COOK: The tools are available to me is certainly promote religious freedom, diplomatically - public diplomacy, meaning being in places where, really, I'm the poster child of religious freedom. And to elevate it. Clearly to elevate it. And where there are no allies, they're, on the flip side of it, is that there allies. And so what to begin to do is you work with the allies that we have as partners and then you begin with diplomacy where there are pragmatic openings, begin to sit down and strategically plan to see if there could be partnerships where there have not been in the past.
MARTIN: If you're just joining us, you're listening to TELL ME MORE from NPR News. I'm Michel Martin. We're having our having our weekly Faith Matters conversation with the Reverend Suzan Johnson Cook. She is now the Obama administration's new ambassador at large for International Religious Freedom.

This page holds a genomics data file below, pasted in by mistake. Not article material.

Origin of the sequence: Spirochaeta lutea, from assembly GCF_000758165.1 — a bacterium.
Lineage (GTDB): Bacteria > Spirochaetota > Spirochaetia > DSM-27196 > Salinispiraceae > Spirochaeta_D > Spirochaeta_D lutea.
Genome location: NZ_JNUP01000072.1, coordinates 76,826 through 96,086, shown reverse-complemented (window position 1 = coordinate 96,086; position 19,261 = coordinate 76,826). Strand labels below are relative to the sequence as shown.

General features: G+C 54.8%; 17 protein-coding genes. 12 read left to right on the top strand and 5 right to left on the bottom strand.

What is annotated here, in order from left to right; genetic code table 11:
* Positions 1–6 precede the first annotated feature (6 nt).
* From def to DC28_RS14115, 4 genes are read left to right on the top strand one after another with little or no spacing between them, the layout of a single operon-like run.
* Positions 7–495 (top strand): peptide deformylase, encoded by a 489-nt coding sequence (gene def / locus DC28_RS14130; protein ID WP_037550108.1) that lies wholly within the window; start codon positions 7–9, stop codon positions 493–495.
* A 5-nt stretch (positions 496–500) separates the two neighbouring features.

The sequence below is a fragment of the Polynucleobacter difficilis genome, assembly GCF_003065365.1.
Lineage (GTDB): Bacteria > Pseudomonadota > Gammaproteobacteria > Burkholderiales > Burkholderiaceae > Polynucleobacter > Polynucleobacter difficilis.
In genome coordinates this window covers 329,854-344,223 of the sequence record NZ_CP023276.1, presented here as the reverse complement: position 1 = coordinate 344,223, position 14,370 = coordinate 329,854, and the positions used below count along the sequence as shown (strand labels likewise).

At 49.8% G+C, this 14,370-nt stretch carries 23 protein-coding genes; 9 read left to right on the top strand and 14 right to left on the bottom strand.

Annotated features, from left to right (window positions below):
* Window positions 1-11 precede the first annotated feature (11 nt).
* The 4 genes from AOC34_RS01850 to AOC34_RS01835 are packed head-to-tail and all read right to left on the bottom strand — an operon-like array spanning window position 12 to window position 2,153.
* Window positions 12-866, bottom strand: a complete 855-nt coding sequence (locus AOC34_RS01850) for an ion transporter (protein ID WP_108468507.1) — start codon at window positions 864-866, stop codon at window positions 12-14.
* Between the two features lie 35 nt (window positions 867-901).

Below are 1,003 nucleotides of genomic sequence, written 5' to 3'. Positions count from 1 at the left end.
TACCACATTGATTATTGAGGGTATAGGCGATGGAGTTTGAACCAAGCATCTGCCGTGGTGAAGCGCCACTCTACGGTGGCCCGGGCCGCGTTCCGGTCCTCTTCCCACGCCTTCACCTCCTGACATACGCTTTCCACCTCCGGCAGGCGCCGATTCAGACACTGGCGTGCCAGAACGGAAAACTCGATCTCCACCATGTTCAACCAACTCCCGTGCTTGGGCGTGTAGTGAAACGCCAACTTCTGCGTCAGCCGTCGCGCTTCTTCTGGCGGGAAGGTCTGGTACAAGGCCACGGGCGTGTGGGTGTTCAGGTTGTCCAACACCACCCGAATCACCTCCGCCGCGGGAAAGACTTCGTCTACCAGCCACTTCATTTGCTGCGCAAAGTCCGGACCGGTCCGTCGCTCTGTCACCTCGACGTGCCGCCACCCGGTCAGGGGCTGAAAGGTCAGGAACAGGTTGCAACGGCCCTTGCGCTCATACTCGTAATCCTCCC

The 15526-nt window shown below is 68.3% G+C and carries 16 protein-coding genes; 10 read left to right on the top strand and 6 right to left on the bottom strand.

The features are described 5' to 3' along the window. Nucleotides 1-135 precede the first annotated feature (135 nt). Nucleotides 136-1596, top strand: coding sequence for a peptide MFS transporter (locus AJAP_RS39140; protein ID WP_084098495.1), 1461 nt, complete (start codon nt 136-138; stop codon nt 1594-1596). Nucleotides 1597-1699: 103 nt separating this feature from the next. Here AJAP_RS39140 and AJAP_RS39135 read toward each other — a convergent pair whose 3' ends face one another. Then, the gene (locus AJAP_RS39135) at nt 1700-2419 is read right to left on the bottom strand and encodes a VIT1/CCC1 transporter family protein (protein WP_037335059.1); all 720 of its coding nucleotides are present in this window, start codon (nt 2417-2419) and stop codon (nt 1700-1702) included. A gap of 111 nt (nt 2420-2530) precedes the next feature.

One of your interesting roles has been as one of the chaplains of the New York City Police Department. And I'm fascinated by this. In the spirit of full disclosure, I do come from a police family. There are, like, six members of my family who are members of the NYPD at some point.
COOK: Yeah, I had some in mine. Totally. And I miss - I was with them for 21 years.
MARTIN: What I was - you were with - that was my question. You were with them for 21 years. And of course you know that the tension between minority communities and the police department has been a long-standing theme, you know, there. And as a person who comes from the Bronx, comes from a minority background, you're African-American and you know that, you know, African-Americans and Latinos have had grievances about that department, feeling that they perhaps are treated roughly and poorly.